Elizabeth Kiem talks to Olga Slavnikova about her novel Light Head, forthcoming in English in 2013 [Maxim T. Yermakov being its main character], Russian contempory literature and Debut Literary Prize.
Elizabeth Kiem: Poor Yermakov! To suffer as a scapegoat only to wind up the involuntary martyr. Is this a comment on the Russian condition?
Olga Slavnikova: Yermakov is an absolutely new type of Russian. There’s a traditional Russian cult of suffering, both Russian Orthodoxy with its martyrs and Russian literature—just look at Dostoevsky. Suffering has been a necessary condition for spiritual growth. Yermakov doesn’t want to suffer or to sacrifice himself—he could care less about his spiritual growth. But he is important to me because he insists on his freedom and his rights—even just the right to live. To some extent Yermakov is fighting not just for himself but for the rights of every man, because at any moment some officer of a special committee can show up. Anyone can become a scapegoat, whether he is prepared to suffer or not.
EK: How does Russian magical realism differ from other sorts?
OS: It has to do with a particular Russian reality. Here, the very worst things happen but there is always a place for miraculous salvation. A Latin American novel is mythological; Russian magical realism is mystical.
EK: Is there really a chocolate factory outside Ryazan and does its chocolate truly taste of “sweet, bitty clay with the addition of soap?”
OS: I made up the chocolate factory outside of Ryazan, but there are a number of factories in the Moscow environs that produce chocolate under license of famous Western brands. Those products really do taste like clay. Real Russian chocolate is very good.
EK: “Tiny mother-of-pearl mouth” is a lovely phrase. What would you say is more important—a perfect adjective or a robust verb?
OS: Both. The verb is movement, action, the development of the subject. The adjective is the image, the meat of prose.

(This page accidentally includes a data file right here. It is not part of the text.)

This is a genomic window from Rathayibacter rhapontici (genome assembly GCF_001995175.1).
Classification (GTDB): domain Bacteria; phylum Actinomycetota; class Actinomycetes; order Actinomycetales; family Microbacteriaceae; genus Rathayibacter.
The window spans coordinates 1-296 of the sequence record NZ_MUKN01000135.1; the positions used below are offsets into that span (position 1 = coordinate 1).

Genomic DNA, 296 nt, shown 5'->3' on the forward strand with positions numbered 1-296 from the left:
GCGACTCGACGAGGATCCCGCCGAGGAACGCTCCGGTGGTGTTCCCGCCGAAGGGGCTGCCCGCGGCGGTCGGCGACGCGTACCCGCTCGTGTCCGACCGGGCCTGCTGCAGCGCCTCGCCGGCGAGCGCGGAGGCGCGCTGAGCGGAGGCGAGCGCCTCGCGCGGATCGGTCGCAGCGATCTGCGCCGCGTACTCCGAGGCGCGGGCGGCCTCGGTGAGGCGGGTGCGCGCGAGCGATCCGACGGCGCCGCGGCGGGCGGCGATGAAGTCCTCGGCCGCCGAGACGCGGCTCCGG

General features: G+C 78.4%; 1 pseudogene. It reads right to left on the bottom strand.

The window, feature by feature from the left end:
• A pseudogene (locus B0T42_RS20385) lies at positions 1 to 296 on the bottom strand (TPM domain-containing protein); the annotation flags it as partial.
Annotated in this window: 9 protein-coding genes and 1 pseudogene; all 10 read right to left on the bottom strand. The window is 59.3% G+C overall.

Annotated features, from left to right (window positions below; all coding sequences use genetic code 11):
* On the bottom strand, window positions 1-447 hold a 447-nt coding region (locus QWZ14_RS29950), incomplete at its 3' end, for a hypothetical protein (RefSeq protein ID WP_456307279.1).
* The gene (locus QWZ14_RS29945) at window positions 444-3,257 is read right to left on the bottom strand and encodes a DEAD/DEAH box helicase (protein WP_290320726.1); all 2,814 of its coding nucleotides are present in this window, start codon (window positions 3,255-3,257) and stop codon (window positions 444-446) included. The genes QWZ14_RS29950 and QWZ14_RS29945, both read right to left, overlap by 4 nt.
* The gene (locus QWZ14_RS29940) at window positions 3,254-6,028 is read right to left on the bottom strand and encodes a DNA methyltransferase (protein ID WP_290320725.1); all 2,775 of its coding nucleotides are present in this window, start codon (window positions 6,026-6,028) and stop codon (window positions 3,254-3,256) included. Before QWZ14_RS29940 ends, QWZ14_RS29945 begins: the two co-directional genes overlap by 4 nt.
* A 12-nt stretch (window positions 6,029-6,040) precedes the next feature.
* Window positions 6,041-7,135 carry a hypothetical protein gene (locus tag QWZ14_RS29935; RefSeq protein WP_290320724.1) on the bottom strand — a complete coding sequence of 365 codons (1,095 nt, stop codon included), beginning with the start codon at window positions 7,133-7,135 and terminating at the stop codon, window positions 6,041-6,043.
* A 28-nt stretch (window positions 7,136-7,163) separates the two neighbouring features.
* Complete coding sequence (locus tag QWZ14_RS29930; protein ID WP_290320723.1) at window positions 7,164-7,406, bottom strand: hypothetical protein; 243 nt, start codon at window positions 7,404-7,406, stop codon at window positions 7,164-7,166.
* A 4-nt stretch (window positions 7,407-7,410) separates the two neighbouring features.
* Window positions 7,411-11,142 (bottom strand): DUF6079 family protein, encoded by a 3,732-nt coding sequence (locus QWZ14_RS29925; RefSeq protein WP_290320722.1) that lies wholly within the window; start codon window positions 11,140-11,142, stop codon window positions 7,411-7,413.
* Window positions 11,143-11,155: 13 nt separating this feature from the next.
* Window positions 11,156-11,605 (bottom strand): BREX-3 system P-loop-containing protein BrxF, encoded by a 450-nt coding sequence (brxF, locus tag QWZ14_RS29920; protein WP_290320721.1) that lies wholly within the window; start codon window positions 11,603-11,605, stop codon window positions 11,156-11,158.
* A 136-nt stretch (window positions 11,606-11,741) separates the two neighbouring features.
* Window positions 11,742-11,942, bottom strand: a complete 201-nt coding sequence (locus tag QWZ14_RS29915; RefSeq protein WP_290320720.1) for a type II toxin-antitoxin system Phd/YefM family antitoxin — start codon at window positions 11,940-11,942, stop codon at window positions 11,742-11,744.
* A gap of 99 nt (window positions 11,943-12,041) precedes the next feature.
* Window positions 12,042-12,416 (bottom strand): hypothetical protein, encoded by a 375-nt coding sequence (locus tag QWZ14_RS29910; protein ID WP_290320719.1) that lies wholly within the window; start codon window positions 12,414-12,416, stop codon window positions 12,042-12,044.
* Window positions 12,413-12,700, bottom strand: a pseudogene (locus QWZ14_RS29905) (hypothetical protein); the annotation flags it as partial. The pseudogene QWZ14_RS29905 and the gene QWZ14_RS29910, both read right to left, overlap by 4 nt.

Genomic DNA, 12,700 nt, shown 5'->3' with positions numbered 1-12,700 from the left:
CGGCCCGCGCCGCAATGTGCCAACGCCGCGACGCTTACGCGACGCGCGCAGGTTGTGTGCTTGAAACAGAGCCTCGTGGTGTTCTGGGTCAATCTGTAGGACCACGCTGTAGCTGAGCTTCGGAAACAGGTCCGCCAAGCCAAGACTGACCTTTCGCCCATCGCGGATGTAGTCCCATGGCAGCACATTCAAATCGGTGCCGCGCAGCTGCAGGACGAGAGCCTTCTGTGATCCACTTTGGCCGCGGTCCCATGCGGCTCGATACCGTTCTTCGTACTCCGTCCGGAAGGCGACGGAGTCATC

EK: I heard you say in June that no great Russian novel has a happy ending. Is this to say that a great Russian novel can not have a happy ending? Or only that there hasn’t been one yet?
OS: Not just Russian literature, but all world literature! Art works with the material of drama and tragedy. If life in Russia should at some point become easy and fulfilling, that doesn’t mean that we should expect a great novel with a happy ending. There is no direct connection between a good life and a positive outcome for a novel. I hope that some day Russian books will have bright conclusions—but that is not quite the same as a happy ending.
EK: Your Debut Foundation is bringing out scores of young writers. At what point did you decide that a focus on a new generation is critical for Russian literature?
OS: This happened in the late ‘90s. Publishing had become commercial. Shrouded by a background of crisis, young unknown authors had stopped being published entirely. There was the danger that Russian literature would come to an end soon, as old writers left and no new ones came forward. I saw before me, like a parade of ghosts, all these unwritten books—both mine and those of people whose names I didn’t even know. Happily, the philanthropic organization Pokolenie organized the Debut Prize, which I’ve directed since 2001. Every year we find the new talented authors, we translate the best of them into English and other languages, and promote this new Russian literature worldwide.